Opinsky appealed the court’s decision on the basis that the delay was caused by the City even if Opinsky failed to use the contract’s procedures for obtaining an extension. He relied on a California case called Peter Kiewet Sons’ Co. v. Pasadena City Junior College District with similar facts in which the court determined that the owner’s failure to perform under the contract extended the completion date of the project even though the written contract required that any extension of time be mutually agreed to in writing between the parties. The Kiewet court relied on California Civil Code Section 1511, which allowed a party to delay performance of an obligation under a contract if the other party has failed to perform under the contract.
The decision in the Kiewet case was heavily criticized by various individuals and groups and the California Legislature subsequently amended Civil Code Section 1511 to provide that the parties could contractually agree that any delay in time for performance under a contract must be mutually agreed to by the parties.
The appellate court in the Opinsky case determined that the Kiewet case did not apply to the dispute between Opinsky and the City of Oakdale due to the fact that Civil Code Section 1511 had been amended subsequent to the decision in the Kiewet case. The appellate court upheld the trial court’s decision in favor of the City of Oakdale since no change order was ever issued under the contract to extend the time frame for completion.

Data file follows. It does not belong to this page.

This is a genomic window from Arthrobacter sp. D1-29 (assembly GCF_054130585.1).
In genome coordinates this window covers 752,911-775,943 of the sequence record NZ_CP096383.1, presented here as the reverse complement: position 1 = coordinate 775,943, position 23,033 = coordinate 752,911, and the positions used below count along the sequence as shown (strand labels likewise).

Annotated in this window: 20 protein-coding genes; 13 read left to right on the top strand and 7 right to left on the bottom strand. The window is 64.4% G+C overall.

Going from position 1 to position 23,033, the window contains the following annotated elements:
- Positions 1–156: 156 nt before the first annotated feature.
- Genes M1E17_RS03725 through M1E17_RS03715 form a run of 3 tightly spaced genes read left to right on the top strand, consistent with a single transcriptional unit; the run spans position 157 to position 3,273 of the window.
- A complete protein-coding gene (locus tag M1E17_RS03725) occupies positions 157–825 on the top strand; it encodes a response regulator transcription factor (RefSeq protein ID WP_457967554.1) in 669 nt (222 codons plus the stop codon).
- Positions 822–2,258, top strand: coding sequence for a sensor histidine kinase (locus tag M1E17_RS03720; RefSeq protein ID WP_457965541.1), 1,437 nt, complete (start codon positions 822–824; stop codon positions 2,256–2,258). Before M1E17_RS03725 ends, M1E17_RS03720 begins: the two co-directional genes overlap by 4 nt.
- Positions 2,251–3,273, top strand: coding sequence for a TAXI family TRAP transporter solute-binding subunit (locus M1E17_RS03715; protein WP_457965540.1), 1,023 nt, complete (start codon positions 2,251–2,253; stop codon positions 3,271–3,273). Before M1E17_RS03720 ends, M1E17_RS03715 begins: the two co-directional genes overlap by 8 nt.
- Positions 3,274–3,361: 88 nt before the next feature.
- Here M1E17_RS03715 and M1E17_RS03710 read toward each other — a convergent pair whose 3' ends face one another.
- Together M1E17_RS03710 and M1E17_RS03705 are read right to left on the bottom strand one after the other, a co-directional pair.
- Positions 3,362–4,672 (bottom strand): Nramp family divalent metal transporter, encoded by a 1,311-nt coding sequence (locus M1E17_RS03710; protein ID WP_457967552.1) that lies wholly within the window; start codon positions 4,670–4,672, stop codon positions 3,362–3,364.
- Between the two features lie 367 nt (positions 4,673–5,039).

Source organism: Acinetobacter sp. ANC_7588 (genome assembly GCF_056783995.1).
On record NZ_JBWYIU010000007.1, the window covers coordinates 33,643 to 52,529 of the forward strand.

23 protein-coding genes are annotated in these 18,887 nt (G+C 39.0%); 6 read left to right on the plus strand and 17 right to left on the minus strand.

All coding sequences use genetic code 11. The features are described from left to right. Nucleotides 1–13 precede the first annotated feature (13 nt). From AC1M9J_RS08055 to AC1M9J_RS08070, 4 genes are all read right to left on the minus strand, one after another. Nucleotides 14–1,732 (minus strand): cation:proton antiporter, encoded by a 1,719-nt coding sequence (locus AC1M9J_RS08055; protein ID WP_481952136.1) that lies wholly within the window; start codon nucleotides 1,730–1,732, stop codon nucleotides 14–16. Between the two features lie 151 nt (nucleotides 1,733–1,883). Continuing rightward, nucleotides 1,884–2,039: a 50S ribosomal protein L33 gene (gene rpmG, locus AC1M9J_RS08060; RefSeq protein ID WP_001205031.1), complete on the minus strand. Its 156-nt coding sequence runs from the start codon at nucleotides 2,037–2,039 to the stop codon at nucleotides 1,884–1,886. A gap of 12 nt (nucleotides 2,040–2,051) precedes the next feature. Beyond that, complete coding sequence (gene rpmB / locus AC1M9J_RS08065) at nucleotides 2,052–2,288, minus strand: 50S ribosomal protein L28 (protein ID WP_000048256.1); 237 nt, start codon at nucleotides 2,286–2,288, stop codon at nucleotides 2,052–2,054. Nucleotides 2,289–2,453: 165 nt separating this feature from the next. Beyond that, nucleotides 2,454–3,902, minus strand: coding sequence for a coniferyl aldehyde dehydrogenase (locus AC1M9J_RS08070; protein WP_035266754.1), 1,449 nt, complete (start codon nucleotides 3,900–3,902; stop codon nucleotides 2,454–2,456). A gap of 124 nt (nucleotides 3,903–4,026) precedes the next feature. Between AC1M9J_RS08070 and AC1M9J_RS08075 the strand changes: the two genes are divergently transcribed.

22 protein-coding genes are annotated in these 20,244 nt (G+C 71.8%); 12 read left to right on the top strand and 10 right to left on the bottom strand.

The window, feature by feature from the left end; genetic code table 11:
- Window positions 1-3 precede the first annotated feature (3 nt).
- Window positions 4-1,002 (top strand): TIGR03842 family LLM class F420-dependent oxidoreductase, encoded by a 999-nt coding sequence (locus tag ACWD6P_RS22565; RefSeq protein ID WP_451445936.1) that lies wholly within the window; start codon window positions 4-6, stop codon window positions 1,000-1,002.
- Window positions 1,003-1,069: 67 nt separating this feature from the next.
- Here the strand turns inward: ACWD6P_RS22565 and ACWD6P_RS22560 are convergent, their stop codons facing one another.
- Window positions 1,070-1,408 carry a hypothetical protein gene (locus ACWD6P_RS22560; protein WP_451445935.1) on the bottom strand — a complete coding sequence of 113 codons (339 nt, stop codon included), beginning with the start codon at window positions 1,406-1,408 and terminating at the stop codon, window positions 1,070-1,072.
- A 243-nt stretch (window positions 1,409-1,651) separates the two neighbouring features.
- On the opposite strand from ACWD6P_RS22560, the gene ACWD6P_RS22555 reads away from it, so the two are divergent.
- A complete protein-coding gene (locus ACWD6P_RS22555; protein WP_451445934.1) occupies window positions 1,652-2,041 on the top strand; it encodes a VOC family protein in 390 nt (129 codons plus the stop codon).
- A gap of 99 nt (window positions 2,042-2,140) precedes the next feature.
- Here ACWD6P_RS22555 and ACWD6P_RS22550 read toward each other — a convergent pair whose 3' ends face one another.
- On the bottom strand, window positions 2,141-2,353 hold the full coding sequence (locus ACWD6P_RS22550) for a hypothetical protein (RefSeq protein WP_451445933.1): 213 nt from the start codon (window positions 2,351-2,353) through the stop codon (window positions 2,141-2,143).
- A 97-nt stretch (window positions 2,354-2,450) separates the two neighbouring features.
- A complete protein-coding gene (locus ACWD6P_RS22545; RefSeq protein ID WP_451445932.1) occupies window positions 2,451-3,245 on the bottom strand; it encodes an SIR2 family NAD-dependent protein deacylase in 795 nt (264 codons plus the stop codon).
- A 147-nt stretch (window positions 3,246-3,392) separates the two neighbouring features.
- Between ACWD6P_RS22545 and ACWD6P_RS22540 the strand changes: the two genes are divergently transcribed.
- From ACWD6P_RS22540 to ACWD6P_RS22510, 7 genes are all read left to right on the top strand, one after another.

The appellate court stated: “If the contractor wished to claim it needed an extension of time because of delay caused by the City, the contractor was required to obtain a written change order by mutual consent or submit a claim in writing requesting a formal decision by the engineer. It did neither.” The court went on to state that: “The purpose of contract provisions of the type authorized by the 1965 amendment to Civil Code Section 1511, subdivision 1, is to allocate to the contractor the risk of delay costs – even for delays beyond the contractor’s control – unless the contractor follows the required procedures for notifying the owner of its intent to claim a right to an extension.” For these reasons, the appellate court ruled that the trial court correctly denied Opinsky’s claim for an extension of time due to the City’s failure to perform under the contract.
This case is important because anyone entering into a construction contract must clearly understand all of the terms and conditions of the contract. Furthermore, once the contract is signed, it is important that both the owner and the contractor specifically follow the procedures of the contract.
They cannot simply sign the contract and then file it away and never look at it again. Doing so can lead to the type of problems that arose in this case and that could have been avoided by simply following the specific procedures in the contract.
If a contractor or owner is unsure of what specific provisions mean in either a draft construction contract or a final, signed construction contract, then they should obtain qualified counsel to advise them as to the terms and conditions of the construction contract.
This column is the work product of L+G, LLP, which has offices in Hollister and Salinas. Patrick Casey is an attorney with L+G, LLP. You may contact the author at (888) 757-2444 or [email protected] Mail your questions to Patrick Casey, It’s the Law, c/o The Pinnacle, 350 Sixth St., Ste. 102, Hollister, CA 95023.